3D – The Key to Tobii’s Performance Lead October 17, 2016Posted by Scott Hodgins in eye tracking, Glasses, Market Research, Marketing, Media, neuromarketing, Shopper Research, Technology, Tips And Tricks, Tobii, Updates, Usability & UX.
Tags: eye tracking, eyetracking, Marketing, research, smi, Technology, Tobii
add a comment
This post is trying to answer some of the most common questions that we get asked – Why should I buy a Tobii? Why is it better? System “X” has a “better head box” and system “Y” is cheaper.
The answer from our point of view is simple, the eyetracking is more accurate than using other systems for more people over a longer timeframe.
This is a pretty grand claim, why are we so confident?
Let’s start at the beginning; Eyetracking itself is straight forward, there are several well documented methods to find and follow the pupil, Tobii uses a non-intrusive video based technique called “Pupil Centre Corneal Reflection” (PCCR). Essentially an IR illuminator is used to help differentiate between the pupil and the iris, it also creates a highlight or glint that we use as well. The Tobii systems use an improved version of this idea, the secret-sauce as it were being a combination of two things, illumination and data modelling. These two areas allow the remote and wearable trackers to monitor the respondents relative 3D position in space, adjust the calibration parameters in the 3D physiological model, and therefore afford a far greater range of movement than similar systems while keeping accuracy and precision.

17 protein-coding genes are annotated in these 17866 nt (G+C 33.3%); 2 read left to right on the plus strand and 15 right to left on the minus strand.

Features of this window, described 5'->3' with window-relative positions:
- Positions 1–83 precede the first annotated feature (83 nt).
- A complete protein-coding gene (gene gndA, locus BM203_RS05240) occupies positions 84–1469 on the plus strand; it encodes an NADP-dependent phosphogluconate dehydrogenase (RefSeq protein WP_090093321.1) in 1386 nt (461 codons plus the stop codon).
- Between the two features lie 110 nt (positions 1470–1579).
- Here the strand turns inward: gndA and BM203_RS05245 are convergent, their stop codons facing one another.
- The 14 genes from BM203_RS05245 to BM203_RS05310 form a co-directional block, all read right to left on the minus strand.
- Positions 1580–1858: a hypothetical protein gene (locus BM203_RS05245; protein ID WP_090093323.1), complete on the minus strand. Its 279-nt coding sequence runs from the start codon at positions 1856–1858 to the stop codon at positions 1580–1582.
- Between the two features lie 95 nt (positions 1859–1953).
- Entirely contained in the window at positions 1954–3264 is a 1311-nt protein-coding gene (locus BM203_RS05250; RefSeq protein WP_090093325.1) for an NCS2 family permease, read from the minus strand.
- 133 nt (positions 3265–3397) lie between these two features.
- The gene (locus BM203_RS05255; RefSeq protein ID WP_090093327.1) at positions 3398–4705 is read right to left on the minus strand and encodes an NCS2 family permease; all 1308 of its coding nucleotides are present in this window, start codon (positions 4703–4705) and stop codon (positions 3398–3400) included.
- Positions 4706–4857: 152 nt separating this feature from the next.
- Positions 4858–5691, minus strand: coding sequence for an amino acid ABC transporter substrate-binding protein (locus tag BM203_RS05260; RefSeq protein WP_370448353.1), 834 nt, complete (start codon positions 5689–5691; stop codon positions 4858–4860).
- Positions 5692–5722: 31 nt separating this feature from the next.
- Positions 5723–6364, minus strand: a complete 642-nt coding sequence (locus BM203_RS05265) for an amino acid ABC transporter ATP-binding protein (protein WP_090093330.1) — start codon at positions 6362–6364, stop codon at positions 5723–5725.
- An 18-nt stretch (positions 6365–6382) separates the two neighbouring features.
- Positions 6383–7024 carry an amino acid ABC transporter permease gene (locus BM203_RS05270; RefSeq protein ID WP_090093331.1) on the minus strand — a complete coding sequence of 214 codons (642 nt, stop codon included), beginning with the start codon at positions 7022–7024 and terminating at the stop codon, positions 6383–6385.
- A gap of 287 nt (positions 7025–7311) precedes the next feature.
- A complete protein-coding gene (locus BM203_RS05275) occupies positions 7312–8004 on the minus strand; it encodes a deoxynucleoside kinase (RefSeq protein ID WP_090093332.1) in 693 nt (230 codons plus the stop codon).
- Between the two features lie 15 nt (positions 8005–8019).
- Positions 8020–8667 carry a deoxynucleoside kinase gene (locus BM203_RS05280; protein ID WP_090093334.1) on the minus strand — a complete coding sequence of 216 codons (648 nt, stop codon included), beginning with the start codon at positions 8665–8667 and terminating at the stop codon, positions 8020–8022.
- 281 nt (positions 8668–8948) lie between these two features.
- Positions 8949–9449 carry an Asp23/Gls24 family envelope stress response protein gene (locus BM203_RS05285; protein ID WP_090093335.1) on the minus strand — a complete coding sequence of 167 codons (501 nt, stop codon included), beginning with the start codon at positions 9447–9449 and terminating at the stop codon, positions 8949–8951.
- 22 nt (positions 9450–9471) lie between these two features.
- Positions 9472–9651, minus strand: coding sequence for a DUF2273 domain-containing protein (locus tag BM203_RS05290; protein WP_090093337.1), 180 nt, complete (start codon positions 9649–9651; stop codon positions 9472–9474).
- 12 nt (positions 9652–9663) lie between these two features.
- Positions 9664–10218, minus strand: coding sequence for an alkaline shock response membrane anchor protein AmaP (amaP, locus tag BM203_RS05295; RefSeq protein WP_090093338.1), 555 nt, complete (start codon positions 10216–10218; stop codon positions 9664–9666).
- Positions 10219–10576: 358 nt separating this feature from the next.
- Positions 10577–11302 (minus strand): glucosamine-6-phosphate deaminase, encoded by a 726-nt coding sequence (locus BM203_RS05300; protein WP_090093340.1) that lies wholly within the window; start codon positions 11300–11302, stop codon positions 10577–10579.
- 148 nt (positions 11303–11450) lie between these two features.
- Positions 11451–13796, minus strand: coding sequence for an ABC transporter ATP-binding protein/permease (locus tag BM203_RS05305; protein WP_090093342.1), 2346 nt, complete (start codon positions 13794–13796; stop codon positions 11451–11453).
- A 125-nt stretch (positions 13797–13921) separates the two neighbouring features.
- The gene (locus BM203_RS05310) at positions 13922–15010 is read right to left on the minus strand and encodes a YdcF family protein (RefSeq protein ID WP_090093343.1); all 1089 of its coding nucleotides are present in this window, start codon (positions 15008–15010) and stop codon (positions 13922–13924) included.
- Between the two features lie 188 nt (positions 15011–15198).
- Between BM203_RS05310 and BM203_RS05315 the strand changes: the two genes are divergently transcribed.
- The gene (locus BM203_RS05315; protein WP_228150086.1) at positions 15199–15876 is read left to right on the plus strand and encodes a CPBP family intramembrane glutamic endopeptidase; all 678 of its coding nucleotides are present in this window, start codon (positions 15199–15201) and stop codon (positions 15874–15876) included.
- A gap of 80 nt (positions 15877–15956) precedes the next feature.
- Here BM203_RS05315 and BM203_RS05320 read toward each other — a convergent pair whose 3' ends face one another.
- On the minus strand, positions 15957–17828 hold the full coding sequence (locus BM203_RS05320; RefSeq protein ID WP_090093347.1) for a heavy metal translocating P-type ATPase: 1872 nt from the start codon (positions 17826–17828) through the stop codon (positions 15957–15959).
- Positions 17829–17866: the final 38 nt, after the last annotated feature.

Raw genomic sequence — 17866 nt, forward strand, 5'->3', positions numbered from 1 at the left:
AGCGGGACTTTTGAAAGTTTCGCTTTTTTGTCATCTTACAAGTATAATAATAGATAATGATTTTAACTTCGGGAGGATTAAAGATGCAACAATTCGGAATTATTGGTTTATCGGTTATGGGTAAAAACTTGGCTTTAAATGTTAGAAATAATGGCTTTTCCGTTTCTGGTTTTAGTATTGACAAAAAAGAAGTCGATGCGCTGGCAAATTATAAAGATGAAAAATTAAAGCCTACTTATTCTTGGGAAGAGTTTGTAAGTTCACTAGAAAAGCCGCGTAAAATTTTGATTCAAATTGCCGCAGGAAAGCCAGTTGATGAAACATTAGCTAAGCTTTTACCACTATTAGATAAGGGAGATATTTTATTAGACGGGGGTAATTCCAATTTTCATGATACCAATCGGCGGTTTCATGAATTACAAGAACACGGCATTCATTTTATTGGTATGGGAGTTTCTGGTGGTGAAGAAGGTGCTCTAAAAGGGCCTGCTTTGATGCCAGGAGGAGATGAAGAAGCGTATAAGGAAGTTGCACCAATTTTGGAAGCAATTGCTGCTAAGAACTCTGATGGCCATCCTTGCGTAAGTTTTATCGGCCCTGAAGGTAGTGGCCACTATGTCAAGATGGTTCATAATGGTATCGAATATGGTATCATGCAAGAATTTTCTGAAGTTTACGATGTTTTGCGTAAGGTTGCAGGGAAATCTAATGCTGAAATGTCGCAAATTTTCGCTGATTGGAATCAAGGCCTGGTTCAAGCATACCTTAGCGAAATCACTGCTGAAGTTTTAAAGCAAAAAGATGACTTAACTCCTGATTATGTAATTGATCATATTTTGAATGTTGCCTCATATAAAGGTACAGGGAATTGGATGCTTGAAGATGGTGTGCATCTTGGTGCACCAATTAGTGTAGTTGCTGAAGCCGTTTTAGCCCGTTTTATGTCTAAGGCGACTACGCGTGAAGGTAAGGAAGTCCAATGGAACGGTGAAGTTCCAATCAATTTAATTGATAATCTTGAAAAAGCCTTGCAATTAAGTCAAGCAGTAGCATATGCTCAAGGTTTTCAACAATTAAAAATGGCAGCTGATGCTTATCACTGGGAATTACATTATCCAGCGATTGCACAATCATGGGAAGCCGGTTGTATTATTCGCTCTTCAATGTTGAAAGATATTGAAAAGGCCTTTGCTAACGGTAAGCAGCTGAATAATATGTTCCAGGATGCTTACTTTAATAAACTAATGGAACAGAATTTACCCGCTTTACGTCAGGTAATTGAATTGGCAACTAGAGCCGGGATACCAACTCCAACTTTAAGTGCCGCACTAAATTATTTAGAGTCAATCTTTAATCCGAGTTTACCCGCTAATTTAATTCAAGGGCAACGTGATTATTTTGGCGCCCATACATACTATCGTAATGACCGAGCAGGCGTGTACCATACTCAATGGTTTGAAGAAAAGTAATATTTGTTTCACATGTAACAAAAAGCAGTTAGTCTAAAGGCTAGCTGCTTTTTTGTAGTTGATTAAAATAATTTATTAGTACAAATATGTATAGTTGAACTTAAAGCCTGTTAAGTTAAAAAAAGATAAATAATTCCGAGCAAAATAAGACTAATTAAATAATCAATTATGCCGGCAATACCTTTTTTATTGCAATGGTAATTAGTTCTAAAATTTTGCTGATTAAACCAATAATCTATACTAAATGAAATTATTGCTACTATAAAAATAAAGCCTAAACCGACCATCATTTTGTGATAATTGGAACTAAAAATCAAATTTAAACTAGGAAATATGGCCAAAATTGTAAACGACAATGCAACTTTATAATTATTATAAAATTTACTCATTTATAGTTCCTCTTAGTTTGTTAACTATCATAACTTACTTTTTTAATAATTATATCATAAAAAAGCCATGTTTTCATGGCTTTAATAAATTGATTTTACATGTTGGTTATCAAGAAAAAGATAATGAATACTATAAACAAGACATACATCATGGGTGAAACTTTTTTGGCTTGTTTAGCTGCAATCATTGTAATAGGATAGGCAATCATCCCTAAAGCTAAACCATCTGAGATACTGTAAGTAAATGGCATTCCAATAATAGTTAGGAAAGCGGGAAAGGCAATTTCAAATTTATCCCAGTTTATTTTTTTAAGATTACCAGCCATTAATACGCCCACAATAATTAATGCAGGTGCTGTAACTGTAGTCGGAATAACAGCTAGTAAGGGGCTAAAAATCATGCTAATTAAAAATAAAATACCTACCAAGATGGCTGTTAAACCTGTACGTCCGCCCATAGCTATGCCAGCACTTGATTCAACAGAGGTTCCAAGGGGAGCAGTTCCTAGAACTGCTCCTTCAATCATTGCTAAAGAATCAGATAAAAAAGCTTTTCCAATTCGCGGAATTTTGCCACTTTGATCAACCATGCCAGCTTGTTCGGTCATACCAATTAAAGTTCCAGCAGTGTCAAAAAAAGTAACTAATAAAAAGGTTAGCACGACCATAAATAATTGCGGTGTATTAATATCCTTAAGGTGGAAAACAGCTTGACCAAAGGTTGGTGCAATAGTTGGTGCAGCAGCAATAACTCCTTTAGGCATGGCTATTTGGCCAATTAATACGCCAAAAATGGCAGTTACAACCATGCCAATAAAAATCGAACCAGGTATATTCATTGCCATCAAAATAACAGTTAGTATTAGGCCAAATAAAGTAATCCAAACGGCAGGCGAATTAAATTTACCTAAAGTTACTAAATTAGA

(Figure below shows the native 3D data from the TG2)
Illumination: Tobii can use up to two different lighting techniques known as bright and dark pupil to optimise the illumination for the participant in that location, and crucially when they move we can adapt the illumination to keep track of them. This allows a Tobii to offer people greater freedom of movement while retaining the tracking accuracy without the need for constant drift correction from the system operator.
Data modelling: The Tobii method is different having typically used multiple cameras in their research grade eyetrackers and have done since the launch of the T and X series systems in 2007/8. The advantage of using multiple cameras is that we can physically describe the location of the eye in space. That is to say we know with a very high degree of accuracy where the centre of your eye is, and which eye it is, for every sample recorded. The slightly different images from the pair of cameras in an X2 for example allows the creation of a 3D physiological model of the eyes it is tracking during calibration. This approach allows Tobii to understand the movement of the eye or the eyetracker should one or the other move and adjust the calibration accordingly with a high degree of precision.
The net result is that the these systems can accommodate movement, even if the head leaves the area trackable by the hardware and can recover tracking when the eyes are visible again, this is one of the reasons people keep choosing Tobii for demanding applications like infant research and in-vivo commercial research. In a recent study Acuity Intelligence recruited 330 people as they were entering supermarkets and didn’t have to turn away a single participant because they could not be tracked – a first for any data collection exercise with this number of people regardless of the brand of technology they were using.
Don’t just take out word for it, please challenge us, whether it is onscreen, in the real world or in the emerging AR and VR application areas we can help.